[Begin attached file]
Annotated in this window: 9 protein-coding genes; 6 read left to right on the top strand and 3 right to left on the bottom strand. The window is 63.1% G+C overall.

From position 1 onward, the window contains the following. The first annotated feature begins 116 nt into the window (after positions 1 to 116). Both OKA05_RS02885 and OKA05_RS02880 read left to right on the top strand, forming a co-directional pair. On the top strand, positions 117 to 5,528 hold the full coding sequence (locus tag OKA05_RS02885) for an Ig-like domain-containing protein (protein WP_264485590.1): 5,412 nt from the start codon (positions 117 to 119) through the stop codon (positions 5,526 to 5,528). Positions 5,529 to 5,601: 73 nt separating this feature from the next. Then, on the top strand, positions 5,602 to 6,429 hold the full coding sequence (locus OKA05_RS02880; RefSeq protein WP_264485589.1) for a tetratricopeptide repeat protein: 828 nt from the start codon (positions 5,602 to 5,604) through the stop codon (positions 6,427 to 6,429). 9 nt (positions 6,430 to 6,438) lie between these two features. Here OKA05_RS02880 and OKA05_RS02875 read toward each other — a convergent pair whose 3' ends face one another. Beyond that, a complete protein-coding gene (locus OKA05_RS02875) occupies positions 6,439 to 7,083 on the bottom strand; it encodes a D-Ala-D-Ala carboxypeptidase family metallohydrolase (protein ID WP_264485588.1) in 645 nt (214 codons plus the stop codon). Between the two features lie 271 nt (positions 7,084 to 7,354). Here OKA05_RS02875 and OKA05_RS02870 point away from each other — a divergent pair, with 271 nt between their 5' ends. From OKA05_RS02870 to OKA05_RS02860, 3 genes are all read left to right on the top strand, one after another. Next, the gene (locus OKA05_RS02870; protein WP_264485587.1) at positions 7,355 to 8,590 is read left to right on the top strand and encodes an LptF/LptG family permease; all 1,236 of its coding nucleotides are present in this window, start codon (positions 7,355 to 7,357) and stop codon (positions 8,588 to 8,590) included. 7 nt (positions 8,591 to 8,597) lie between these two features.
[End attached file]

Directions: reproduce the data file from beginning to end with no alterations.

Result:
Annotated in this window: 9 protein-coding genes; 6 read left to right on the top strand and 3 right to left on the bottom strand. The window is 63.1% G+C overall.

From position 1 onward, the window contains the following. The first annotated feature begins 116 nt into the window (after positions 1 to 116). Both OKA05_RS02885 and OKA05_RS02880 read left to right on the top strand, forming a co-directional pair. On the top strand, positions 117 to 5,528 hold the full coding sequence (locus tag OKA05_RS02885) for an Ig-like domain-containing protein (protein WP_264485590.1): 5,412 nt from the start codon (positions 117 to 119) through the stop codon (positions 5,526 to 5,528). Positions 5,529 to 5,601: 73 nt separating this feature from the next. Then, on the top strand, positions 5,602 to 6,429 hold the full coding sequence (locus OKA05_RS02880; RefSeq protein WP_264485589.1) for a tetratricopeptide repeat protein: 828 nt from the start codon (positions 5,602 to 5,604) through the stop codon (positions 6,427 to 6,429). 9 nt (positions 6,430 to 6,438) lie between these two features. Here OKA05_RS02880 and OKA05_RS02875 read toward each other — a convergent pair whose 3' ends face one another. Beyond that, a complete protein-coding gene (locus OKA05_RS02875) occupies positions 6,439 to 7,083 on the bottom strand; it encodes a D-Ala-D-Ala carboxypeptidase family metallohydrolase (protein ID WP_264485588.1) in 645 nt (214 codons plus the stop codon). Between the two features lie 271 nt (positions 7,084 to 7,354). Here OKA05_RS02875 and OKA05_RS02870 point away from each other — a divergent pair, with 271 nt between their 5' ends. From OKA05_RS02870 to OKA05_RS02860, 3 genes are all read left to right on the top strand, one after another. Next, the gene (locus OKA05_RS02870; protein WP_264485587.1) at positions 7,355 to 8,590 is read left to right on the top strand and encodes an LptF/LptG family permease; all 1,236 of its coding nucleotides are present in this window, start codon (positions 7,355 to 7,357) and stop codon (positions 8,588 to 8,590) included. 7 nt (positions 8,591 to 8,597) lie between these two features.